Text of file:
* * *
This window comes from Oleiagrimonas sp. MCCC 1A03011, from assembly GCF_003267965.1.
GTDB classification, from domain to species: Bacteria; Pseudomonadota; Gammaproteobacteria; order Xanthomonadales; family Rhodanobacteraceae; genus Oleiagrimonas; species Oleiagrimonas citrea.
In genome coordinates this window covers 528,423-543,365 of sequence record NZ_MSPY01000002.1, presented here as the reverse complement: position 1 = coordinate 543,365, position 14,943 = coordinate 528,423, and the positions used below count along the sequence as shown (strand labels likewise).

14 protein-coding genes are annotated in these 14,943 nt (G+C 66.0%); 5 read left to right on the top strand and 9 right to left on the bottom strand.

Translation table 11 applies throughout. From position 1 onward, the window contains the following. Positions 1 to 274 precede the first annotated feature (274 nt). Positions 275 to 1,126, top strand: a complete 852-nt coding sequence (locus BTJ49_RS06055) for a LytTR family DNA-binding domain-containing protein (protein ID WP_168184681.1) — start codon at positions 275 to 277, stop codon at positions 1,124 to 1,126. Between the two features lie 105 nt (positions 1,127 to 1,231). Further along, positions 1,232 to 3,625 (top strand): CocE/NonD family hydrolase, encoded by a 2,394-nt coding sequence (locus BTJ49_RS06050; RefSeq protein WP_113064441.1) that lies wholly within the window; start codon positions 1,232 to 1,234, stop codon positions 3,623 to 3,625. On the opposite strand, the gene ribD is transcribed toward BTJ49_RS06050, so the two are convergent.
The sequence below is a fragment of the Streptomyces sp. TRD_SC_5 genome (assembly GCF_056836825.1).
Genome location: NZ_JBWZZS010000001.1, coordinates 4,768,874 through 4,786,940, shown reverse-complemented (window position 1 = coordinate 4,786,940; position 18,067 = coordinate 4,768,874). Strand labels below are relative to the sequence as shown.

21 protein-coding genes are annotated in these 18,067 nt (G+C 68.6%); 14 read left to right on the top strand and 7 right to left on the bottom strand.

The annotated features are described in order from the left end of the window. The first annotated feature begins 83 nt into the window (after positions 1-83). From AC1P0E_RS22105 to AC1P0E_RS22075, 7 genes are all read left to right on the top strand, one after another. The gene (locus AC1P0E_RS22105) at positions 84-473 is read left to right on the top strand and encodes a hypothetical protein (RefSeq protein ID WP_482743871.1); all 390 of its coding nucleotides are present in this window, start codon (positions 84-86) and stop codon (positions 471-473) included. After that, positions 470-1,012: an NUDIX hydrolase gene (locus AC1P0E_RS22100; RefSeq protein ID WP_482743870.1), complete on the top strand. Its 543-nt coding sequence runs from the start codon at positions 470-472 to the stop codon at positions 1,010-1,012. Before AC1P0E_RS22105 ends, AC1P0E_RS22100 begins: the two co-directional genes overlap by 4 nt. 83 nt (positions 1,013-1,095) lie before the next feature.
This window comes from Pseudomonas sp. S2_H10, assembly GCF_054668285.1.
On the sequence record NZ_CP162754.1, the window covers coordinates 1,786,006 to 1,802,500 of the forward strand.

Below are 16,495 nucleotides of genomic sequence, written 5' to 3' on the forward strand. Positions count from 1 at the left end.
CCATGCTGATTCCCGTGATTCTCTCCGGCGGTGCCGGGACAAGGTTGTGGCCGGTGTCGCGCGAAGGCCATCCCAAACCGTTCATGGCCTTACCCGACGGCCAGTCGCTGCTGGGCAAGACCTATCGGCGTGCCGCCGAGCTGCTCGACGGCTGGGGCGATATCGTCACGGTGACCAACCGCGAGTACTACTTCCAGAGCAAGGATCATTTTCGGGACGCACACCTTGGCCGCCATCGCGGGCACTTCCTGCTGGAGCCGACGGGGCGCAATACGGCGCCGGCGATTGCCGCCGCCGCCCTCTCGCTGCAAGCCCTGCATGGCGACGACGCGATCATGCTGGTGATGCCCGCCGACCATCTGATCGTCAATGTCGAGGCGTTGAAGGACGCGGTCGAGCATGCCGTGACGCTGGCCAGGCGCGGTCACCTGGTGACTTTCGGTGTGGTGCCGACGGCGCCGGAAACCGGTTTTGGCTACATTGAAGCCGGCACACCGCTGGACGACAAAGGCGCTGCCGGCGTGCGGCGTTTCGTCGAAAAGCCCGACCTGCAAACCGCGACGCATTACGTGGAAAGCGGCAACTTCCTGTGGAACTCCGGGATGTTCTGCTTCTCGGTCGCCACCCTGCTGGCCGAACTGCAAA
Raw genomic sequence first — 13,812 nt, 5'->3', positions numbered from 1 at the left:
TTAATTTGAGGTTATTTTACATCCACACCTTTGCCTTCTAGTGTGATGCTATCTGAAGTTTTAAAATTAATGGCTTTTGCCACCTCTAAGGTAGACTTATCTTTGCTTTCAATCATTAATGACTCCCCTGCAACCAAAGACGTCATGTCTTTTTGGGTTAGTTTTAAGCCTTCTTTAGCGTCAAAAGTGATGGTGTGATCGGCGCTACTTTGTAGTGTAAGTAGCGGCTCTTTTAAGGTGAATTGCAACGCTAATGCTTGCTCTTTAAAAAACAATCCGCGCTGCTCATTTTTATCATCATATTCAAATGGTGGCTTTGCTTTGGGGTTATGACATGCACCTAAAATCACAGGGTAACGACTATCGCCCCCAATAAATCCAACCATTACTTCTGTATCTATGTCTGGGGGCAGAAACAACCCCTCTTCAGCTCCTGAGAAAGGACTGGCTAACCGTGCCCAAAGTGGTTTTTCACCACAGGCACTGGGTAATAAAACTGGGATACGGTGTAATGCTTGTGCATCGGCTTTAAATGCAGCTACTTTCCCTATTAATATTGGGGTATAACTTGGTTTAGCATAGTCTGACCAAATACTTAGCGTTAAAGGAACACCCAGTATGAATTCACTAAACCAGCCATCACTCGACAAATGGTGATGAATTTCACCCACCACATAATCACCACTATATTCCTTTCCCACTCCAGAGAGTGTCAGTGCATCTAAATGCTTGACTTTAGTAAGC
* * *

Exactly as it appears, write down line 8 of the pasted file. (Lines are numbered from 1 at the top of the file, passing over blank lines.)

21 protein-coding genes are annotated in these 18,067 nt (G+C 68.6%); 14 read left to right on the top strand and 7 right to left on the bottom strand.